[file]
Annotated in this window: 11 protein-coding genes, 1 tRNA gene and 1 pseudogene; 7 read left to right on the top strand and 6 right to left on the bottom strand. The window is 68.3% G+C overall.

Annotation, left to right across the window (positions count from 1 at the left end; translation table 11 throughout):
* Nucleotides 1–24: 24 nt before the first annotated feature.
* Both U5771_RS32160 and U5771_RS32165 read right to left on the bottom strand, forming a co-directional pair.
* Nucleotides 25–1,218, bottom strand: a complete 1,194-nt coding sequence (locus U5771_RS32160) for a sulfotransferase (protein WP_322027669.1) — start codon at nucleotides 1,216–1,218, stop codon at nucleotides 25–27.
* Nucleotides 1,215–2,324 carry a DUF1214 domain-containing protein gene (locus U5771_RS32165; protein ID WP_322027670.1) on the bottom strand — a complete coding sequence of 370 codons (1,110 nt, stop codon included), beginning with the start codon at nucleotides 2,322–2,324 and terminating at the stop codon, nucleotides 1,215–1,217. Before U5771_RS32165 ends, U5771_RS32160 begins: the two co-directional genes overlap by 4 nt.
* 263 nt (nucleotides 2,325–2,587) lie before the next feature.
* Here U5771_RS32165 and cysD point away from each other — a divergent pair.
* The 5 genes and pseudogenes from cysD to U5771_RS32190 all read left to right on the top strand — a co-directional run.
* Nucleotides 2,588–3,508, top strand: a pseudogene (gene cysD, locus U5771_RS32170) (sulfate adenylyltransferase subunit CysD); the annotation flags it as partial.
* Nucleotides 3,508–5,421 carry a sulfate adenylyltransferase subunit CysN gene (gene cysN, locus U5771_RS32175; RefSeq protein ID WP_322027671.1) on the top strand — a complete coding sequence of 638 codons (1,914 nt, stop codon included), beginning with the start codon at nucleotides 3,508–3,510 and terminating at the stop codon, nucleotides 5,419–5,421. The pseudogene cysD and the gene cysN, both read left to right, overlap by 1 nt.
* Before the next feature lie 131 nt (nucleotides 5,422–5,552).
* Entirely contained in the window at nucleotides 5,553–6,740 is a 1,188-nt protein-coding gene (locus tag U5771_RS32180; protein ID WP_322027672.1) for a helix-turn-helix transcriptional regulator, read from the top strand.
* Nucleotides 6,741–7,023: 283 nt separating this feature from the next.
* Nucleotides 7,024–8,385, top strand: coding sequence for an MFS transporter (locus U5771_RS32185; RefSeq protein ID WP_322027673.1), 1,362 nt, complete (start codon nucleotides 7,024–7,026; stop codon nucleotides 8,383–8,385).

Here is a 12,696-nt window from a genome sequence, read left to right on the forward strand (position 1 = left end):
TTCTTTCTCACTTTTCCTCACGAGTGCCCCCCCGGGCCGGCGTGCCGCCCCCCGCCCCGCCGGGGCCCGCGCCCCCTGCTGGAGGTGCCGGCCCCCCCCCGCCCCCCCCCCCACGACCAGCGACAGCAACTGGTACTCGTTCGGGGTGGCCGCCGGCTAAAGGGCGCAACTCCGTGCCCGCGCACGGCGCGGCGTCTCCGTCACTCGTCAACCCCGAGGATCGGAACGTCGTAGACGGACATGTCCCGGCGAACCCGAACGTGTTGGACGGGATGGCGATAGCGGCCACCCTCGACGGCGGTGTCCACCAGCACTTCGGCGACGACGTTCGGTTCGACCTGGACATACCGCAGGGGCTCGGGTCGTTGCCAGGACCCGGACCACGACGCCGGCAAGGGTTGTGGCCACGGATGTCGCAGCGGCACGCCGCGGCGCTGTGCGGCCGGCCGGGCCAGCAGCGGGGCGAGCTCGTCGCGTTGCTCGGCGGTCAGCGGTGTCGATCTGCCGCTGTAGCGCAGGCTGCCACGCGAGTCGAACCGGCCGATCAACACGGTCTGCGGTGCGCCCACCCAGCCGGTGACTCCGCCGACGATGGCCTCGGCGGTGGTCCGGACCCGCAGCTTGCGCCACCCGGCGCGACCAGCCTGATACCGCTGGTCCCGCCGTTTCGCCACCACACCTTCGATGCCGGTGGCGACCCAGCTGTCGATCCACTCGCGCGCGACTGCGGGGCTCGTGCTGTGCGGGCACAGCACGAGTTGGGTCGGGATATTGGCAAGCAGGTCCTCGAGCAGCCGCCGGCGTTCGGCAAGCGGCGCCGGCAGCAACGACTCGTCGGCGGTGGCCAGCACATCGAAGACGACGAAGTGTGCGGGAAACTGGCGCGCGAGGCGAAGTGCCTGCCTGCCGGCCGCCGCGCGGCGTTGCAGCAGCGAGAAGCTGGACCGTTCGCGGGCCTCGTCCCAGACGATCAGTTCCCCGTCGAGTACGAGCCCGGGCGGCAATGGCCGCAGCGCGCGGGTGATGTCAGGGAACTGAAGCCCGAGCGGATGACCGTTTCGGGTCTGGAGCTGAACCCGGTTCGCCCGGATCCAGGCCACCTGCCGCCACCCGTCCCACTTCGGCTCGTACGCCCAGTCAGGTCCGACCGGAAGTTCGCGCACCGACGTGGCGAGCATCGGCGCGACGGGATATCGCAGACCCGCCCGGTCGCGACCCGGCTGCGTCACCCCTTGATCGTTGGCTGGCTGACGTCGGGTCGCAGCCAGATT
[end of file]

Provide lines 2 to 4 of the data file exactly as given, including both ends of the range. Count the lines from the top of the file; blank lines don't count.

Annotation, left to right across the window (positions count from 1 at the left end; translation table 11 throughout):
* Nucleotides 1–24: 24 nt before the first annotated feature.
* Both U5771_RS32160 and U5771_RS32165 read right to left on the bottom strand, forming a co-directional pair.